LIANE HANSEN, host:
Rebecca Wells is the critically acclaimed author of the bestselling book "Divine Secrets of the Ya-Ya Sisterhood." Her new novel "The Crowning Glory of Calla Lily Ponder" is 390 pages long. But there is one strand that weaves in and out of the plotlines and character developments: hair. Crowning glory is an expression that refers to hair. Calla Lily Ponder has long luxurious hair. She becomes a beautician like her mother, M'Dear. M'Dear ran a beauty shop on the porch of their home. Both women have what Rebecca Wells calls healing hands.
Rebecca Wells is also a playwright and performer. I first spoke to her in August 1987, when I sat in for Terry Gross on FRESH AIR. Wells was performing a one-woman show in Philadelphia called "Splitting Hairs." Her character's name was Loretta Sue Endless.
Ms. REBECCA WELLS (Author, "The Crowning Glory of Calla Lily Ponder"): Loretta Sue Endless is a Louisiana beautician. She is from Bidelion(ph), Louisiana. And she runs one of your finest garage beauty shops in the entire southeast. She is a delate(ph) of beauty. She loves doing hair, she's devoted to it, she's committed to it. And she sees the entire world through the lens of her commitment to hair.
HANSEN: That's Rebecca Wells 22 years ago. The bestselling author now joins us from the studios of member station KUOW in Seattle. Rebecca, do you remember that?
Ms. WELLS: Oh, how vividly and it's just - it is a trip to hear my voice from that long ago.
HANSEN: Oh, yeah. Well, can I ask if the new novel, "The Crowning Glory of Calla Lily Ponder," it feels like, you know, "Splitting Hairs" supersized. Did Calla Lily begin as Loretta Sue?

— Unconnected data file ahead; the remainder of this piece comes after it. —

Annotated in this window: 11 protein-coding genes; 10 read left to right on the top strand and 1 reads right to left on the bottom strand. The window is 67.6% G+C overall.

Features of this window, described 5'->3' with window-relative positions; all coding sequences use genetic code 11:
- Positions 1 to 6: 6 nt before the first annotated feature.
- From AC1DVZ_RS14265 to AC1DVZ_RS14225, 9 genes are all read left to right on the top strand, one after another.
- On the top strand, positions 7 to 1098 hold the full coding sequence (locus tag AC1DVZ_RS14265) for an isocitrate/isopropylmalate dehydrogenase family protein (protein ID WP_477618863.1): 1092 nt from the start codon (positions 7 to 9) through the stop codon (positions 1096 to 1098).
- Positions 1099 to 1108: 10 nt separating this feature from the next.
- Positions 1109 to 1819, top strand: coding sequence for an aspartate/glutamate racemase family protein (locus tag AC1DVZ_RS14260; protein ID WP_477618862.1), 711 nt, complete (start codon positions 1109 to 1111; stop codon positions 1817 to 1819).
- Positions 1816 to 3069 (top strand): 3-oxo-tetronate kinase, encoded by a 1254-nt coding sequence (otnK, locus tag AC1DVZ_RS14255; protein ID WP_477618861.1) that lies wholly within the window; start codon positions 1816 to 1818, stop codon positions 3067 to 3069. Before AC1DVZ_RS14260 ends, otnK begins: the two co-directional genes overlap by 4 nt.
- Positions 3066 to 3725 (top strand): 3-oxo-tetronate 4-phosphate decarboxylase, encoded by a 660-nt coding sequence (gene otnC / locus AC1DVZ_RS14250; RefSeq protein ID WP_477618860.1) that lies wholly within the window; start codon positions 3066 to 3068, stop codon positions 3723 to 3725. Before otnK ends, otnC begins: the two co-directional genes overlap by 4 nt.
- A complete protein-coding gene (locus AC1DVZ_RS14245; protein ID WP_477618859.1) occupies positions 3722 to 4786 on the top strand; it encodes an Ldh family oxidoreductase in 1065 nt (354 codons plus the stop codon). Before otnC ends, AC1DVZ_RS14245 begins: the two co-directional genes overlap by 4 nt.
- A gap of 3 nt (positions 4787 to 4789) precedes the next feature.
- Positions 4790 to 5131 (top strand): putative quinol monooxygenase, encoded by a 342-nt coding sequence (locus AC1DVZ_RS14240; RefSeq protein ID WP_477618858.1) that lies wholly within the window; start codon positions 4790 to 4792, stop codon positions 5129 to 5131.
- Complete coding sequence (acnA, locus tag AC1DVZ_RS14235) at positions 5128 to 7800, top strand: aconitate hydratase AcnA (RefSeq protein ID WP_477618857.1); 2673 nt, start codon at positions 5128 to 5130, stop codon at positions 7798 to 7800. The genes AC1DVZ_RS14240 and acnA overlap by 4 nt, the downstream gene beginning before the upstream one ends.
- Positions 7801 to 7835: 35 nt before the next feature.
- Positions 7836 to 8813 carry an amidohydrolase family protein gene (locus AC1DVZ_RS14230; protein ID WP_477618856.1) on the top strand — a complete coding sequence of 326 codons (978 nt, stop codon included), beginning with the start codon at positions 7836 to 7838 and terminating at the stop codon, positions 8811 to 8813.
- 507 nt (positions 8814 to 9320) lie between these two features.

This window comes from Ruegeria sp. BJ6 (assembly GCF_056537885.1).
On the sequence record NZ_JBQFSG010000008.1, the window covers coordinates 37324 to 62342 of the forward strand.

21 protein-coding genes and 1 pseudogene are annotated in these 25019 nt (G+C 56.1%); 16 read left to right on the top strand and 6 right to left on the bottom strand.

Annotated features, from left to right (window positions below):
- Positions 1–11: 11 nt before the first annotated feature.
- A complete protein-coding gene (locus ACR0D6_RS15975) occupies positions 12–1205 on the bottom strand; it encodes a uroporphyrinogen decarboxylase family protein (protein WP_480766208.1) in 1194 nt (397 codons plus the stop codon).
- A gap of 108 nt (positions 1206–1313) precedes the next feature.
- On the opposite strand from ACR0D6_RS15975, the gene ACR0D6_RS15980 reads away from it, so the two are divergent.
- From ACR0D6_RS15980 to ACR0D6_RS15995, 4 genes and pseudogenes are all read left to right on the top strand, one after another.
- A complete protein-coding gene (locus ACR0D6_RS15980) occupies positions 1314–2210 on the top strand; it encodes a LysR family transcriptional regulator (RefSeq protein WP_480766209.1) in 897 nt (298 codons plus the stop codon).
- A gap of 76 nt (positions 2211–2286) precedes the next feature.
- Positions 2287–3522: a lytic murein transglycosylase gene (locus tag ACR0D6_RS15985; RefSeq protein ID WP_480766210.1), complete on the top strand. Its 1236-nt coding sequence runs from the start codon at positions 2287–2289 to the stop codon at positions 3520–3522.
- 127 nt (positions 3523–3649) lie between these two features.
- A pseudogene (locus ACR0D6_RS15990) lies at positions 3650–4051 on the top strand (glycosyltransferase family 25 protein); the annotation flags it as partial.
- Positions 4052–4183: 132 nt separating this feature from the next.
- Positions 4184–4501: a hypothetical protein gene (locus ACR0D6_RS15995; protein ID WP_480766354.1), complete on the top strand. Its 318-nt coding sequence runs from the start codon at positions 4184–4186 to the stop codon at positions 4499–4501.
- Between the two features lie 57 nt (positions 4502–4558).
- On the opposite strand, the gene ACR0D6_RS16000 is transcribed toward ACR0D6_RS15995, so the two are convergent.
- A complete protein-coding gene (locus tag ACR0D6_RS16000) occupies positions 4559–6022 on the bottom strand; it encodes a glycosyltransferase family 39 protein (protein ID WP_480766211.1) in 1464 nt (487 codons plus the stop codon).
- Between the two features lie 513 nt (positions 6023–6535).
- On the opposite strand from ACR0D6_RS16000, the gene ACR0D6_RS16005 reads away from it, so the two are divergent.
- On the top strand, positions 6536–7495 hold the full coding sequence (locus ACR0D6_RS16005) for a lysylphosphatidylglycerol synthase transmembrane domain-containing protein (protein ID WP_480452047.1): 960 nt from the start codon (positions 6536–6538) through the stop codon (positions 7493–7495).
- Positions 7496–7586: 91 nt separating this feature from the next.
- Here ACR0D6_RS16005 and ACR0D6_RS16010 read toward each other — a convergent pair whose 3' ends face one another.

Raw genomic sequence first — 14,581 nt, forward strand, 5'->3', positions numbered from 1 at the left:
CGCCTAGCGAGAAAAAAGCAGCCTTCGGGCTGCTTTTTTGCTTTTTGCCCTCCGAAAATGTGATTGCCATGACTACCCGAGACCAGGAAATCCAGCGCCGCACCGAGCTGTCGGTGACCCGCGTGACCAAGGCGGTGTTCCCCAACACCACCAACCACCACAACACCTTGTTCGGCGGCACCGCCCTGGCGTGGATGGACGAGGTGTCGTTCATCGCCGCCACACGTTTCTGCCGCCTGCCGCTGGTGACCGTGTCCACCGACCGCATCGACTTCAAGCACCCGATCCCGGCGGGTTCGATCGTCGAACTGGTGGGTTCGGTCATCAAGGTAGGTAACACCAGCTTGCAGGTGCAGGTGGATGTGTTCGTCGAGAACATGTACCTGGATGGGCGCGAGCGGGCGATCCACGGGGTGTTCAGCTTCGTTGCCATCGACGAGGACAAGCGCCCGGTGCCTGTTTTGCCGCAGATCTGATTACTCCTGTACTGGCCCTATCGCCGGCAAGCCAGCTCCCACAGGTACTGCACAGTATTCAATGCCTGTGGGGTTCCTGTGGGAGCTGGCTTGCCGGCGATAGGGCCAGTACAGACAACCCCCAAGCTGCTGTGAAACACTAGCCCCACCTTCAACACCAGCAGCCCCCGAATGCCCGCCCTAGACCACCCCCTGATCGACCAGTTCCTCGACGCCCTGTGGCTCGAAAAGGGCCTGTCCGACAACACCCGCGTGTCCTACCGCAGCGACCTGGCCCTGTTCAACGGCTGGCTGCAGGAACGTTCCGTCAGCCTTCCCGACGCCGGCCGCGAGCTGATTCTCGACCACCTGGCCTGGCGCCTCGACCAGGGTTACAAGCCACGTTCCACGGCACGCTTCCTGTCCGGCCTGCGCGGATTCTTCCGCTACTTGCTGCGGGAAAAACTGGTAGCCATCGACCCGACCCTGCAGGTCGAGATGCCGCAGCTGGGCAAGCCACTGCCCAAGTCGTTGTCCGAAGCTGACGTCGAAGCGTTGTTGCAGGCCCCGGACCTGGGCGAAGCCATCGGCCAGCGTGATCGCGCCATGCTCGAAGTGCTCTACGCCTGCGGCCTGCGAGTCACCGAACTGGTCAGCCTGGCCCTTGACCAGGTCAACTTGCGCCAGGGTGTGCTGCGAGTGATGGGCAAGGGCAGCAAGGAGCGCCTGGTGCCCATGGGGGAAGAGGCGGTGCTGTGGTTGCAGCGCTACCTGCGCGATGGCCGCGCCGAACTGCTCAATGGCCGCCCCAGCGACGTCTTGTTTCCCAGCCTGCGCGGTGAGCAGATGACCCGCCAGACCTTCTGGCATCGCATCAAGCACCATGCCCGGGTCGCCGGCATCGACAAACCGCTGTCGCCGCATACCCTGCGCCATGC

Ms. WELLS: I always wanted to know how Loretta Sue began. I had her name, as you know, I had three snapshots at different points in her life in the solo show. So, over the years, she sort of cooked on the back burner like a slow-cooking gumbo, you know. And I decided to finally go back to her and find out who she was. And it all started with her mother, which is, of course, a subject that I've been very interested in because I think the mother/daughter relationship is probably one of the most intimate and most important that we'll ever have in our lives, and I include our spouses.
HANSEN: The connection - the family connections in this, particularly you're writing about Calla Lily and M'Dear, I mean, they share beautiful hair. And they also share what you call healing hands. And, I mean, anyone who's ever been shampooed in a salon sort of knows what that is like, when all the cares go away and your neck and head is being massaged. But describe what it's like to have one's hair shampooed by Calla Lily and M'Dear.
Ms. WELLS: Mm. They hold people's heads in their hands and their hands are able to feel the cares, the worries, the longings, the loss, and to let that come into their own bodies. So, that when that person leaves their shop, when they leave the beauty porch, they're changed.
One woman who has lost her husband only weeks before comes in with what Calla can only call grieving gray hair. And then at the end - the holding of her head in her hands, she watches the woman walk out as a completely different person. And it's that gift that her mother gives to Calla, and that is her inheritance that leads her to seek more professional, technical training in the big city of New Orleans.